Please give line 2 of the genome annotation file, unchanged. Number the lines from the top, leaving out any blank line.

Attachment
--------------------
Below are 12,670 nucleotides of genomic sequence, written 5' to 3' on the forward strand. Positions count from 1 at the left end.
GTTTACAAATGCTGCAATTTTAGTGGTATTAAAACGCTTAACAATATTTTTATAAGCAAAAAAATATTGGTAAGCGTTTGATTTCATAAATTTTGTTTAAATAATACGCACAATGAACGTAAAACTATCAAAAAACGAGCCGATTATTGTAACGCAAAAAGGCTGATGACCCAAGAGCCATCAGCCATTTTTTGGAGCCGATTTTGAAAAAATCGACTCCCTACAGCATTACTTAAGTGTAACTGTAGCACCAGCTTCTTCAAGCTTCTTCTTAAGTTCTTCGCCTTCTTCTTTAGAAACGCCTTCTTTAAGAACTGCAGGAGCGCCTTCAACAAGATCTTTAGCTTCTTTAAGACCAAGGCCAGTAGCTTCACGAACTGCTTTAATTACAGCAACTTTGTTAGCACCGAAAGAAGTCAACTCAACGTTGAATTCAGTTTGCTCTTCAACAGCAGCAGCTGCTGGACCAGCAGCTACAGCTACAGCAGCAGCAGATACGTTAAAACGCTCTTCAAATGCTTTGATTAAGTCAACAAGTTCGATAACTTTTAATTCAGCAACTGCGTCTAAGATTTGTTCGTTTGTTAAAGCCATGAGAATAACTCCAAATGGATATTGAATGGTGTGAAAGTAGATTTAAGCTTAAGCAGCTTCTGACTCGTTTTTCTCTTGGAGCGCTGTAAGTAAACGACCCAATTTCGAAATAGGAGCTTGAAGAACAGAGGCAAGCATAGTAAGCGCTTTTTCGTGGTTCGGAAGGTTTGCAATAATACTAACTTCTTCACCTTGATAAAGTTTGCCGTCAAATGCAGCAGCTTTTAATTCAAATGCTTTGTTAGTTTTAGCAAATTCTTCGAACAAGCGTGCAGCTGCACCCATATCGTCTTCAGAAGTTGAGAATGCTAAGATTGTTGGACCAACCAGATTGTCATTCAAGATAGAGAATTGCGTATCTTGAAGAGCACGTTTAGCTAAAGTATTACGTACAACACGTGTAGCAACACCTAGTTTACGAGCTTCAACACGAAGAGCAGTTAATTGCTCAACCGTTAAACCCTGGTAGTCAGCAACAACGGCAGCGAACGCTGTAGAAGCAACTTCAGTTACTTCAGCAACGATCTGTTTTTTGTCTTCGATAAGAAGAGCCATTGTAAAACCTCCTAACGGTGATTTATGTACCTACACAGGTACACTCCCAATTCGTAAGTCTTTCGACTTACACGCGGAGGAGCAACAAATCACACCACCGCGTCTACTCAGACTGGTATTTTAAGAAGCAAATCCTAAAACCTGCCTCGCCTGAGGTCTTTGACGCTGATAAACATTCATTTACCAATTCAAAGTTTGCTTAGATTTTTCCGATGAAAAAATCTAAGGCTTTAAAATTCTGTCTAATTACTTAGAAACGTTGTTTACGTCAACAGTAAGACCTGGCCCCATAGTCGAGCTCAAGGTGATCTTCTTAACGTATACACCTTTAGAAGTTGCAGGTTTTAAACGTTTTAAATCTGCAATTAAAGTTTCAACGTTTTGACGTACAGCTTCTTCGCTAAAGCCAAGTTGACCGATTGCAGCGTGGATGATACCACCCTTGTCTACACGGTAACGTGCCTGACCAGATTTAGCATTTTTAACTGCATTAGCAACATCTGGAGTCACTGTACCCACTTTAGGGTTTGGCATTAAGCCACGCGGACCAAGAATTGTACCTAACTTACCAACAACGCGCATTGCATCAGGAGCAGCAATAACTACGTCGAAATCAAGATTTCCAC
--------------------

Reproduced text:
GTTTACAAATGCTGCAATTTTAGTGGTATTAAAACGCTTAACAATATTTTTATAAGCAAAAAAATATTGGTAAGCGTTTGATTTCATAAATTTTGTTTAAATAATACGCACAATGAACGTAAAACTATCAAAAAACGAGCCGATTATTGTAACGCAAAAAGGCTGATGACCCAAGAGCCATCAGCCATTTTTTGGAGCCGATTTTGAAAAAATCGACTCCCTACAGCATTACTTAAGTGTAACTGTAGCACCAGCTTCTTCAAGCTTCTTCTTAAGTTCTTCGCCTTCTTCTTTAGAAACGCCTTCTTTAAGAACTGCAGGAGCGCCTTCAACAAGATCTTTAGCTTCTTTAAGACCAAGGCCAGTAGCTTCACGAACTGCTTTAATTACAGCAACTTTGTTAGCACCGAAAGAAGTCAACTCAACGTTGAATTCAGTTTGCTCTTCAACAGCAGCAGCTGCTGGACCAGCAGCTACAGCTACAGCAGCAGCAGATACGTTAAAACGCTCTTCAAATGCTTTGATTAAGTCAACAAGTTCGATAACTTTTAATTCAGCAACTGCGTCTAAGATTTGTTCGTTTGTTAAAGCCATGAGAATAACTCCAAATGGATATTGAATGGTGTGAAAGTAGATTTAAGCTTAAGCAGCTTCTGACTCGTTTTTCTCTTGGAGCGCTGTAAGTAAACGACCCAATTTCGAAATAGGAGCTTGAAGAACAGAGGCAAGCATAGTAAGCGCTTTTTCGTGGTTCGGAAGGTTTGCAATAATACTAACTTCTTCACCTTGATAAAGTTTGCCGTCAAATGCAGCAGCTTTTAATTCAAATGCTTTGTTAGTTTTAGCAAATTCTTCGAACAAGCGTGCAGCTGCACCCATATCGTCTTCAGAAGTTGAGAATGCTAAGATTGTTGGACCAACCAGATTGTCATTCAAGATAGAGAATTGCGTATCTTGAAGAGCACGTTTAGCTAAAGTATTACGTACAACACGTGTAGCAACACCTAGTTTACGAGCTTCAACACGAAGAGCAGTTAATTGCTCAACCGTTAAACCCTGGTAGTCAGCAACAACGGCAGCGAACGCTGTAGAAGCAACTTCAGTTACTTCAGCAACGATCTGTTTTTTGTCTTCGATAAGAAGAGCCATTGTAAAACCTCCTAACGGTGATTTATGTACCTACACAGGTACACTCCCAATTCGTAAGTCTTTCGACTTACACGCGGAGGAGCAACAAATCACACCACCGCGTCTACTCAGACTGGTATTTTAAGAAGCAAATCCTAAAACCTGCCTCGCCTGAGGTCTTTGACGCTGATAAACATTCATTTACCAATTCAAAGTTTGCTTAGATTTTTCCGATGAAAAAATCTAAGGCTTTAAAATTCTGTCTAATTACTTAGAAACGTTGTTTACGTCAACAGTAAGACCTGGCCCCATAGTCGAGCTCAAGGTGATCTTCTTAACGTATACACCTTTAGAAGTTGCAGGTTTTAAACGTTTTAAATCTGCAATTAAAGTTTCAACGTTTTGACGTACAGCTTCTTCGCTAAAGCCAAGTTGACCGATTGCAGCGTGGATGATACCACCCTTGTCTACACGGTAACGTGCCTGACCAGATTTAGCATTTTTAACTGCATTAGCAACATCTGGAGTCACTGTACCCACTTTAGGGTTTGGCATTAAGCCACGCGGACCAAGAATTGTACCTAACTTACCAACAACGCGCATTGCATCAGGAGCAGCAATAACTACGTCGAAATCAAGATTTCCAC